Apple Watch Series 7: Health & Wellness Features

apple watch 7Take a health risk assessment to enter Adventist HealthCare’s contest to win a free Apple Watch Series 7. In addition to all the fun and flashy technology you’d expect from an Apple smartwatch, the Series 7 and watchOS8 offers new, highly advanced health and wellness features:

  • Electrocardiogram (ECG) heart rhythm monitor
  • Blood oxygen monitor
  • Mindfulness app
  • Sleep tracking
  • Exercise detection and tracking

You can use your device to track and make progress toward your goals and collect data that’s helpful to you and your healthcare team.

Know Your Risk

Learning your personal risk factors for common diseases and health problems means you can take the small steps today that add up to big improvements in your health tomorrow. When you know your risk, you can make choices and get the screenings and medical services that are right for you. Preventing problems or catching them as early as possible can help you enjoy a longer, more active, happier life.

Start an Assessment

It takes minutes to know information that can make a big impact on your future health.


View Contest Rules

To enter the drawing for a chance to win the prizes, participants:

  • Must complete one of Adventist HealthCare’s online health risk assessments between Nov. 1, 2021 and midnight on Dec. 31, 2021
  • Must live in Maryland, Virginia or Washington, D.C.
  • Are limited to one drawing entry
  • Must not be an employee or family member of an employee of Adventist HealthCare or its affiliate organizations
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Take the assessments that are right for you.

Breast Health

One in eight women will develop breast cancer in their lifetime. The biggest risk factors for breast cancer is age and gender.

When found early, there are more treatment options and the 5-year survival rate is 99%. The best, most effective tool for finding breast cancer early is a mammogram, which is a low-dose X-ray of the breast.

Starting at age 40, women at average risk should begin annual mammography. For women at higher risk, earlier screenings may be needed based on your doctor's recommendation.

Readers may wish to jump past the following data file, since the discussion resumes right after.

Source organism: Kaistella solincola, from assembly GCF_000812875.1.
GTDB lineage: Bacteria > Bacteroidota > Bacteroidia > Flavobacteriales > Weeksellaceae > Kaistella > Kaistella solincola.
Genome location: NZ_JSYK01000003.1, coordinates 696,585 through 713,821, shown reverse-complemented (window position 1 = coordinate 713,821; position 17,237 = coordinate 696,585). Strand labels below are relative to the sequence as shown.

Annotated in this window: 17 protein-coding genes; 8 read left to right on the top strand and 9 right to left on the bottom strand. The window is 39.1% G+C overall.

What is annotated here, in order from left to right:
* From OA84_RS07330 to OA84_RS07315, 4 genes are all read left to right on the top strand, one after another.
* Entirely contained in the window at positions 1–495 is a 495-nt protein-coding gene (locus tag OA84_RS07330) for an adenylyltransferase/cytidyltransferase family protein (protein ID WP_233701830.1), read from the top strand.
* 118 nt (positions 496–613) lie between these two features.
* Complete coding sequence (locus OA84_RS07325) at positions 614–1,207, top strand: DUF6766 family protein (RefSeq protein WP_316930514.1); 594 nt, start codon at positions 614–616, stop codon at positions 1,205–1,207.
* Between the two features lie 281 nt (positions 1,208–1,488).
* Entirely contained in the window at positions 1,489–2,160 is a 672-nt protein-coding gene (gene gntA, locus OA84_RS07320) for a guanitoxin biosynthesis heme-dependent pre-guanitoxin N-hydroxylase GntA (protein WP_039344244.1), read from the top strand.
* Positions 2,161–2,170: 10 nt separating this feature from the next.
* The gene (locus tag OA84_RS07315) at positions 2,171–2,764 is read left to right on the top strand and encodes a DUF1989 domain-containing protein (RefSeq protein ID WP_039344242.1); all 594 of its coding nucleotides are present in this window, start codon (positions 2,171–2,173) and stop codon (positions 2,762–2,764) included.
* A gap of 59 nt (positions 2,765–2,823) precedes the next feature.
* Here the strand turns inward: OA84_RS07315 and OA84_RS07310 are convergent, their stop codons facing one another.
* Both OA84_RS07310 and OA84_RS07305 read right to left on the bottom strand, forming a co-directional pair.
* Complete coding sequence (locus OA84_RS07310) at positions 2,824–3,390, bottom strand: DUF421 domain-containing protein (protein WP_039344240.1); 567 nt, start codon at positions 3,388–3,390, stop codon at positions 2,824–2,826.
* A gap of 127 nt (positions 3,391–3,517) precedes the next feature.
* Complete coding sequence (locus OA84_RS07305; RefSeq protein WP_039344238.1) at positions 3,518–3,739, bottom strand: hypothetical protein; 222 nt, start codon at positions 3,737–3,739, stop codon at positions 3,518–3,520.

Note: Though breast cancer can occur in both women and men, this health risk assessment is designed to check risk in women. If you're a man who is concerned about breast cancer, talk to your doctor about your risk.

Breast Cancer Assessment

Colorectal Health

According to the American Cancer Society, rates of colorectal cancer have increased in recent years in people younger than 50. Early detection is key to finding colorectal cancer early when it’s most treatable and hasn’t spread to other areas of the body.

Starting at age 45 for both men and women, screening is recommended for colorectal cancer with either a stool-based test or a visual exam like a colonoscopy. Based on your personal risk, your doctor will recommend a screening schedule to monitor your health.

Colorectal Assessment

Diabetes Prevention

About 10% of the U.S. population has diabetes, with the most common being type 2. Diabetes can worsen over time and causes serious complications, including kidney disease, cardiovascular disease, amputation, stroke and high blood pressure.

The key to lowering your risk of developing diabetes is through lifestyle changes. You can delay or prevent diabetes by:

  • Maintaining a healthy weight
  • Getting enough exercise
  • Not smoking
  • Lowering your blood pressure

Diabetes Assessment

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Heart Health

Keeping your heart healthy is one of the most important things you can do for yourself. Preventing heart disease reduces your risk of heart attack, stroke, aneurysm and peripheral artery disease.